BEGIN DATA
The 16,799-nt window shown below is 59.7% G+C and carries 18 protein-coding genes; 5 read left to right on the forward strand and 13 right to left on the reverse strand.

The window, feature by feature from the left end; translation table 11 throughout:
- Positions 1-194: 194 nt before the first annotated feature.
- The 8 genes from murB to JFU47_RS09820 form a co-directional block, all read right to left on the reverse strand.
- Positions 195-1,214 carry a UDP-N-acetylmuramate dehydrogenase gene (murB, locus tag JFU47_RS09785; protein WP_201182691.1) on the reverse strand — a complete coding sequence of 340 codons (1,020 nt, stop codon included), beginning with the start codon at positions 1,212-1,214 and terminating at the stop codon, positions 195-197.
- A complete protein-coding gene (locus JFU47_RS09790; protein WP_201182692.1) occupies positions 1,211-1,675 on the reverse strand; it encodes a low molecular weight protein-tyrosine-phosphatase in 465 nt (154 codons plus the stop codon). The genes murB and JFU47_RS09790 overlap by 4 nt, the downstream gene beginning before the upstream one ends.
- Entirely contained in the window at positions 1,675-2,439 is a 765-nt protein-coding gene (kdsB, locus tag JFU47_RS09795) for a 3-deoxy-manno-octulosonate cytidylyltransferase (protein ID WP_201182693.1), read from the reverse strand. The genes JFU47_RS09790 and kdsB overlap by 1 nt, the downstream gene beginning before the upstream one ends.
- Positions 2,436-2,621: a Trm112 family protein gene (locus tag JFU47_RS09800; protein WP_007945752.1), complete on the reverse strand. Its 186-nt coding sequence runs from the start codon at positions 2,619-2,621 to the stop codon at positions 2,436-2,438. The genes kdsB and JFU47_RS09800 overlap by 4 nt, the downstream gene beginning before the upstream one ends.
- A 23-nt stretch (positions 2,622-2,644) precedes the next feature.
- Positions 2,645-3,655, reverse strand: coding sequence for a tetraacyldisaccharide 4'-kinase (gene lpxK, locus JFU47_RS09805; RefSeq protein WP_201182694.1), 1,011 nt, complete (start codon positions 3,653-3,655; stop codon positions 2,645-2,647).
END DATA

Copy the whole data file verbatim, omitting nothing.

The 16,799-nt window shown below is 59.7% G+C and carries 18 protein-coding genes; 5 read left to right on the forward strand and 13 right to left on the reverse strand.

The window, feature by feature from the left end; translation table 11 throughout:
- Positions 1-194: 194 nt before the first annotated feature.
- The 8 genes from murB to JFU47_RS09820 form a co-directional block, all read right to left on the reverse strand.
- Positions 195-1,214 carry a UDP-N-acetylmuramate dehydrogenase gene (murB, locus tag JFU47_RS09785; protein WP_201182691.1) on the reverse strand — a complete coding sequence of 340 codons (1,020 nt, stop codon included), beginning with the start codon at positions 1,212-1,214 and terminating at the stop codon, positions 195-197.
- A complete protein-coding gene (locus JFU47_RS09790; protein WP_201182692.1) occupies positions 1,211-1,675 on the reverse strand; it encodes a low molecular weight protein-tyrosine-phosphatase in 465 nt (154 codons plus the stop codon). The genes murB and JFU47_RS09790 overlap by 4 nt, the downstream gene beginning before the upstream one ends.
- Entirely contained in the window at positions 1,675-2,439 is a 765-nt protein-coding gene (kdsB, locus tag JFU47_RS09795) for a 3-deoxy-manno-octulosonate cytidylyltransferase (protein ID WP_201182693.1), read from the reverse strand. The genes JFU47_RS09790 and kdsB overlap by 1 nt, the downstream gene beginning before the upstream one ends.
- Positions 2,436-2,621: a Trm112 family protein gene (locus tag JFU47_RS09800; protein WP_007945752.1), complete on the reverse strand. Its 186-nt coding sequence runs from the start codon at positions 2,619-2,621 to the stop codon at positions 2,436-2,438. The genes kdsB and JFU47_RS09800 overlap by 4 nt, the downstream gene beginning before the upstream one ends.
- A 23-nt stretch (positions 2,622-2,644) precedes the next feature.
- Positions 2,645-3,655, reverse strand: coding sequence for a tetraacyldisaccharide 4'-kinase (gene lpxK, locus JFU47_RS09805; RefSeq protein WP_201182694.1), 1,011 nt, complete (start codon positions 3,653-3,655; stop codon positions 2,645-2,647).